Drew McLellan:

Well, and I suspect part of the problem is, we as entrepreneurs and business owners, in our case, with the listeners agency owners, we are selling our expertise. And so in our mind, we have to look to the outside world. Like we have our act together and we know what we’re talking about because that’s what we’re actually selling. So if we admit that we are a little unsure or we’re afraid, or we’re doing something as… And for us, it feels like a crazy experiment in our mind that does not solidify the trust and confidence that we want our employees or our clients or our prospects to have.

Kris Kelso:

Yes. One of the hardest things for people with impostor syndrome to do, is admit they don’t know something. To say, “I’m not sure what the answer is.” And in particular, when people are looking at us as the expert, when our employees are looking up to us, when our clients are looking to us, when we’re on a stage in front of an audience or on a podcast, and someone asks the question that you don’t know, you have that internal dialogue. Well, if I’m honest, it’s going to erode my credibility. So I have to come up with something that sounds like the right answer, that sounds intelligent.

Kris Kelso:

And the truth is, number one, people usually can see right through that. When you start to hem and haw and dance around it and try to come up with a smart sounding answer, people will see through that. But they also tend to really respect someone who says, “You know what? That’s a really good question and I don’t know the answer, but I bet we can figure that out. I bet there’s an answer out there and I’ll go pursue it.”

Kris Kelso:

And so, one of the mindset shifts that I talk about in the book, is flipping from, I have to have all the answers to I know how to get answers. I know how to find out things because there’s always going to be lots and lots of things I don’t know, even in my own domain of expertise. And so, there’s always going to be something I’m going to encounter new and I have to be comfortable with that and I have to be willing to say, “I don’t know. That’s a new one for me, but, hey, let’s figure that out. Let’s put the right team together and let’s do the research. Let’s go experiment. Let’s go try some things and fail at some things and figure it out.” And that’s the skill. That’s the expertise we need to really rest in, is the ability to get the answers not in having the answers.

Drew McLellan:

Yeah. I think, certainly in the agency space and I know from my friends who own businesses, but they’re not agencies, the attitude really is when a client or a prospect asks you about something, or if your agency can do something, the adage is, you say yes in the meeting and on the way home, you think, “Oh my God, we have to figure out how to do that.” And there’s a very much, a fake it till you make it kind of attitude.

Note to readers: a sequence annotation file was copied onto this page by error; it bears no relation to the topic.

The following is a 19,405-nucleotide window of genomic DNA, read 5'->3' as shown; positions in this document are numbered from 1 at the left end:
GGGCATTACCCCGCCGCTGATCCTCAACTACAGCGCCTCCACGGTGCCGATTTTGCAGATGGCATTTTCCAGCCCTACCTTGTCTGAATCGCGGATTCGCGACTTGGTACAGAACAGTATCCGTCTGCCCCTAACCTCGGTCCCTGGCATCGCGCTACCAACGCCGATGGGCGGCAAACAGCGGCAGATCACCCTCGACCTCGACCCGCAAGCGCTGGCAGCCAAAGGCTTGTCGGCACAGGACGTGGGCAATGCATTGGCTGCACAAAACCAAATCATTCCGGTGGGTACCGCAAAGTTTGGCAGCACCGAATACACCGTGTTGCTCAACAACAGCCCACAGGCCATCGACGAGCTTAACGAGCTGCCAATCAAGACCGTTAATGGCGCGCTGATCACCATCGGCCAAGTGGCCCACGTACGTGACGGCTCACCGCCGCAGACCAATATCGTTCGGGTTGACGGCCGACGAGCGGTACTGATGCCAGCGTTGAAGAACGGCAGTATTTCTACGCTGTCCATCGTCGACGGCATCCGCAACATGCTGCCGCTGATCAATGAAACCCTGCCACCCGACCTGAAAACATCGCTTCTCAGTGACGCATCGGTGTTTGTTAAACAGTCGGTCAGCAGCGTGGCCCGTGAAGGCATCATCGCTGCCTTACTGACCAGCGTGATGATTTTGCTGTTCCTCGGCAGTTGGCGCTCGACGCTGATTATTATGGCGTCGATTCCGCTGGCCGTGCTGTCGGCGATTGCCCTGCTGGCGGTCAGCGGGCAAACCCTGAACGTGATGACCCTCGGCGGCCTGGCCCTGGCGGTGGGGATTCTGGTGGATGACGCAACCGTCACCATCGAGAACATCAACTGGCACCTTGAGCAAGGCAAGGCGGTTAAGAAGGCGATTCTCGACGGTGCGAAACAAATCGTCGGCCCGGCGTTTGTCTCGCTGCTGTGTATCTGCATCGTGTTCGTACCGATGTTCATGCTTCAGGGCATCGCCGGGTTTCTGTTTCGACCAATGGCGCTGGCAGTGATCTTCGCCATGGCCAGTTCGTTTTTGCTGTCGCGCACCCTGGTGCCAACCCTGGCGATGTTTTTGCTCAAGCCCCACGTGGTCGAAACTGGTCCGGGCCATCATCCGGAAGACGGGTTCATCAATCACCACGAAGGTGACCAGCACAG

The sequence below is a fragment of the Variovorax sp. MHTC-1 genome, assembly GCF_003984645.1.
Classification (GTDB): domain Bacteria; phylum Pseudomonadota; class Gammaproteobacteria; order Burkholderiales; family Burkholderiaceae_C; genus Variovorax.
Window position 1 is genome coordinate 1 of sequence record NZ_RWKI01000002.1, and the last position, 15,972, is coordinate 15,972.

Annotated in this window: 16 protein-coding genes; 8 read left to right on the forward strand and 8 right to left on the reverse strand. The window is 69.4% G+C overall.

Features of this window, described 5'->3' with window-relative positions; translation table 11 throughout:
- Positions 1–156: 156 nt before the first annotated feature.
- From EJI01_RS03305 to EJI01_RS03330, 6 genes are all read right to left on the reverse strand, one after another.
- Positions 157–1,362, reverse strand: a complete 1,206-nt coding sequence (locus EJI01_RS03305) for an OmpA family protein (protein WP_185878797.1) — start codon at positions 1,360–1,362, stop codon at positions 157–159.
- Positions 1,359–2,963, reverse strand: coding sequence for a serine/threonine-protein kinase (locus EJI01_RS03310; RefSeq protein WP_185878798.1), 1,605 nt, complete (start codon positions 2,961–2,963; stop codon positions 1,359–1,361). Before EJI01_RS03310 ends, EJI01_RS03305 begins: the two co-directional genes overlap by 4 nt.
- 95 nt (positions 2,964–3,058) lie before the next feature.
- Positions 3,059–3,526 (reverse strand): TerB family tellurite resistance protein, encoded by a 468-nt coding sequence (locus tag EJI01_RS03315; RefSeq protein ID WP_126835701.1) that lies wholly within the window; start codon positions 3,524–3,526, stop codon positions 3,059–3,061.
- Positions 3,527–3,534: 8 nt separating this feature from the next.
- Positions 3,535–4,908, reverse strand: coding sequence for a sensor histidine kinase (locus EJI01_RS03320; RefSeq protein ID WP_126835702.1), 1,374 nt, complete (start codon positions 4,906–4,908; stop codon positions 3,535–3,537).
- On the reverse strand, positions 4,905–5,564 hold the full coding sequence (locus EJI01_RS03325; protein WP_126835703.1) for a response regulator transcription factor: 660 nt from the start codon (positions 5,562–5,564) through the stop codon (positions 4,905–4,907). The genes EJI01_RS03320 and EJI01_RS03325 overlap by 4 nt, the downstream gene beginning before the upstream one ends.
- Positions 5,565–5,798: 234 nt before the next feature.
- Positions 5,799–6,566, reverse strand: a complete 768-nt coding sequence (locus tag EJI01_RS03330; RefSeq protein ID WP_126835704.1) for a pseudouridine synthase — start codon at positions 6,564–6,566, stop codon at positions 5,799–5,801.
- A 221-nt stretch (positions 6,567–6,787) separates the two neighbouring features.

Kris Kelso:

Yeah. Yeah. And I hate that phrase, fake it till you make it, because it really comes across very deceptive, but the truth is for creative people, especially, and a lot of people in advertising and marketing are very creative. When they say, “Yes, we can do that.” They’re not saying, “Yes, I know exactly how I’m going to do that.” They’re saying, “Yes, we have the skills to figure that out.”

Drew McLellan:

Yeah. It gets back to your earlier point, which is, you don’t have to say you’ve got all the answers, but you have the confidence in yourself and your team that you will figure it out.

Kris Kelso:

Yeah. So I had executive coach years ago in [Roger Hall 00:16:57], and he was a PhD psychologist that worked with a lot of business owners, still works with a lot of business owners and he taught me about the difference between self-esteem and self-efficacy. And self-esteem is largely emotional. It’s a feeling of confidence. It’s, I believe in myself. And the problem is emotions can be very fickle. Emotions are easily manipulated, right?

Kris Kelso:

Self-Efficacy on the other hand is based on a factual analysis of your track record and what you’re capable of. And not just that you’ve done the thing you’re attempting to do before, but that you’ve done so many other things before that give you the confidence that you can do the thing you’re about to do. And this lesson was in a particularly challenging time in my career when I was making a pivot myself and I was shifting to something new, and I just, honestly, wasn’t sure if I could do it. And what he helped me realize is, I’ve done a thousand things for the first time in my life and my career. Right? And my career has been full of first times. And in fact, every time I’ve ever done something meaningful for the first time, it was always proceeded by the same thing, which was a lack of experience.

Drew McLellan:

Right, right. Of course. Like a [inaudible 00:18:20].

Kris Kelso: